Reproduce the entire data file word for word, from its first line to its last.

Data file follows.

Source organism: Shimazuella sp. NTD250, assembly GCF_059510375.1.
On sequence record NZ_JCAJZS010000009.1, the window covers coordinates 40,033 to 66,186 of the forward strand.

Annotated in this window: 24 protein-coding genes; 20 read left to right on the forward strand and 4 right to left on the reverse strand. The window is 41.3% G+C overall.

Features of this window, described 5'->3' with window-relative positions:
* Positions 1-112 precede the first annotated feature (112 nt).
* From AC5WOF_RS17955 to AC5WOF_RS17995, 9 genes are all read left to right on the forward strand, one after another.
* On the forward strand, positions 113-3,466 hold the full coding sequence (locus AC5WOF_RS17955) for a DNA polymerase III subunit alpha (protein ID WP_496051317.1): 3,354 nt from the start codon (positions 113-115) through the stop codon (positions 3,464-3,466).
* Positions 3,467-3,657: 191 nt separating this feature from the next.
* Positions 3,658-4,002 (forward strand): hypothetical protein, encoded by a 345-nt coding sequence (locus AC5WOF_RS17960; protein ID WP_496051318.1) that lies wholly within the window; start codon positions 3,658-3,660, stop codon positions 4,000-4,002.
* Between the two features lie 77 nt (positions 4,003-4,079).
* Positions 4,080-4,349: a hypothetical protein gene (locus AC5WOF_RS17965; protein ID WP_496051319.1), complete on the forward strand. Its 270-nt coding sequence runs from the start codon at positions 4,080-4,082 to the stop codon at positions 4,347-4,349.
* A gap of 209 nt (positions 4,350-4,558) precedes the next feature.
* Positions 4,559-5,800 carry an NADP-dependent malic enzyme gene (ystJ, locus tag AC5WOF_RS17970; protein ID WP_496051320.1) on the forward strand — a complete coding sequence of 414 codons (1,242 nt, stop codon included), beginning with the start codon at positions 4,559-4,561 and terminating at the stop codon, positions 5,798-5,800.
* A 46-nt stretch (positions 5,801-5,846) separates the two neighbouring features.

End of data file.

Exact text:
Source organism: Shimazuella sp. NTD250, assembly GCF_059510375.1.
On sequence record NZ_JCAJZS010000009.1, the window covers coordinates 40,033 to 66,186 of the forward strand.

Annotated in this window: 24 protein-coding genes; 20 read left to right on the forward strand and 4 right to left on the reverse strand. The window is 41.3% G+C overall.

Features of this window, described 5'->3' with window-relative positions:
* Positions 1-112 precede the first annotated feature (112 nt).
* From AC5WOF_RS17955 to AC5WOF_RS17995, 9 genes are all read left to right on the forward strand, one after another.
* On the forward strand, positions 113-3,466 hold the full coding sequence (locus AC5WOF_RS17955) for a DNA polymerase III subunit alpha (protein ID WP_496051317.1): 3,354 nt from the start codon (positions 113-115) through the stop codon (positions 3,464-3,466).
* Positions 3,467-3,657: 191 nt separating this feature from the next.
* Positions 3,658-4,002 (forward strand): hypothetical protein, encoded by a 345-nt coding sequence (locus AC5WOF_RS17960; protein ID WP_496051318.1) that lies wholly within the window; start codon positions 3,658-3,660, stop codon positions 4,000-4,002.
* Between the two features lie 77 nt (positions 4,003-4,079).
* Positions 4,080-4,349: a hypothetical protein gene (locus AC5WOF_RS17965; protein ID WP_496051319.1), complete on the forward strand. Its 270-nt coding sequence runs from the start codon at positions 4,080-4,082 to the stop codon at positions 4,347-4,349.
* A gap of 209 nt (positions 4,350-4,558) precedes the next feature.
* Positions 4,559-5,800 carry an NADP-dependent malic enzyme gene (ystJ, locus tag AC5WOF_RS17970; protein ID WP_496051320.1) on the forward strand — a complete coding sequence of 414 codons (1,242 nt, stop codon included), beginning with the start codon at positions 4,559-4,561 and terminating at the stop codon, positions 5,798-5,800.
* A 46-nt stretch (positions 5,801-5,846) separates the two neighbouring features.